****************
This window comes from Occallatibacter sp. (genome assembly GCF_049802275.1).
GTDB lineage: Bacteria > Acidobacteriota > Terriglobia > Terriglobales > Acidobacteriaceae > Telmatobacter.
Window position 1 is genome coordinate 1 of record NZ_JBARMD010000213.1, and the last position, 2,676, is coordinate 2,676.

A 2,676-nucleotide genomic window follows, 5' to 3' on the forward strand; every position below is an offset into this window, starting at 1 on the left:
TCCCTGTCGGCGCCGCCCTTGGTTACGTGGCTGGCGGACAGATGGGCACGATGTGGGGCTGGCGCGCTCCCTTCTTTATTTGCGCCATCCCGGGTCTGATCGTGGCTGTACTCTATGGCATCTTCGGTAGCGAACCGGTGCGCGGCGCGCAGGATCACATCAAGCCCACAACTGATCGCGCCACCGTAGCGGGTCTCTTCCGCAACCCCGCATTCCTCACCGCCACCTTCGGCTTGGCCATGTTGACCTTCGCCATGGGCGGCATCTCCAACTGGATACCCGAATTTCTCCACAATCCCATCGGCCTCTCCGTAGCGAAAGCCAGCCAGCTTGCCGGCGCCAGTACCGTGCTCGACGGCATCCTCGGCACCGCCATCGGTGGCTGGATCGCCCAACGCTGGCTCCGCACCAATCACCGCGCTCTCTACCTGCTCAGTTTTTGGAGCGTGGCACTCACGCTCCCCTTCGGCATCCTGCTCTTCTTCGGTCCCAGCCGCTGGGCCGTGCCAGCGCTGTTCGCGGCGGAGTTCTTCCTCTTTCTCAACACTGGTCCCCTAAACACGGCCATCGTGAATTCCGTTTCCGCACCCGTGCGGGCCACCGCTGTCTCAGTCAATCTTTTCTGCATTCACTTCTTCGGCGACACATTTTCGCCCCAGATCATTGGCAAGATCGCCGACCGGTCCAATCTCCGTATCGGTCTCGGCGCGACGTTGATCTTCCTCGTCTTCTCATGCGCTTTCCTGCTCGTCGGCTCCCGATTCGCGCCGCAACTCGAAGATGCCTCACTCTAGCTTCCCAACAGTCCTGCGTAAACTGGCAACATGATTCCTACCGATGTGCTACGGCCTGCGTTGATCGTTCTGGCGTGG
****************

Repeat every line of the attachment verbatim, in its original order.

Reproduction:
This window comes from Occallatibacter sp. (genome assembly GCF_049802275.1).
GTDB lineage: Bacteria > Acidobacteriota > Terriglobia > Terriglobales > Acidobacteriaceae > Telmatobacter.
Window position 1 is genome coordinate 1 of record NZ_JBARMD010000213.1, and the last position, 2,676, is coordinate 2,676.

A 2,676-nucleotide genomic window follows, 5' to 3' on the forward strand; every position below is an offset into this window, starting at 1 on the left:
TCCCTGTCGGCGCCGCCCTTGGTTACGTGGCTGGCGGACAGATGGGCACGATGTGGGGCTGGCGCGCTCCCTTCTTTATTTGCGCCATCCCGGGTCTGATCGTGGCTGTACTCTATGGCATCTTCGGTAGCGAACCGGTGCGCGGCGCGCAGGATCACATCAAGCCCACAACTGATCGCGCCACCGTAGCGGGTCTCTTCCGCAACCCCGCATTCCTCACCGCCACCTTCGGCTTGGCCATGTTGACCTTCGCCATGGGCGGCATCTCCAACTGGATACCCGAATTTCTCCACAATCCCATCGGCCTCTCCGTAGCGAAAGCCAGCCAGCTTGCCGGCGCCAGTACCGTGCTCGACGGCATCCTCGGCACCGCCATCGGTGGCTGGATCGCCCAACGCTGGCTCCGCACCAATCACCGCGCTCTCTACCTGCTCAGTTTTTGGAGCGTGGCACTCACGCTCCCCTTCGGCATCCTGCTCTTCTTCGGTCCCAGCCGCTGGGCCGTGCCAGCGCTGTTCGCGGCGGAGTTCTTCCTCTTTCTCAACACTGGTCCCCTAAACACGGCCATCGTGAATTCCGTTTCCGCACCCGTGCGGGCCACCGCTGTCTCAGTCAATCTTTTCTGCATTCACTTCTTCGGCGACACATTTTCGCCCCAGATCATTGGCAAGATCGCCGACCGGTCCAATCTCCGTATCGGTCTCGGCGCGACGTTGATCTTCCTCGTCTTCTCATGCGCTTTCCTGCTCGTCGGCTCCCGATTCGCGCCGCAACTCGAAGATGCCTCACTCTAGCTTCCCAACAGTCCTGCGTAAACTGGCAACATGATTCCTACCGATGTGCTACGGCCTGCGTTGATCGTTCTGGCGTGG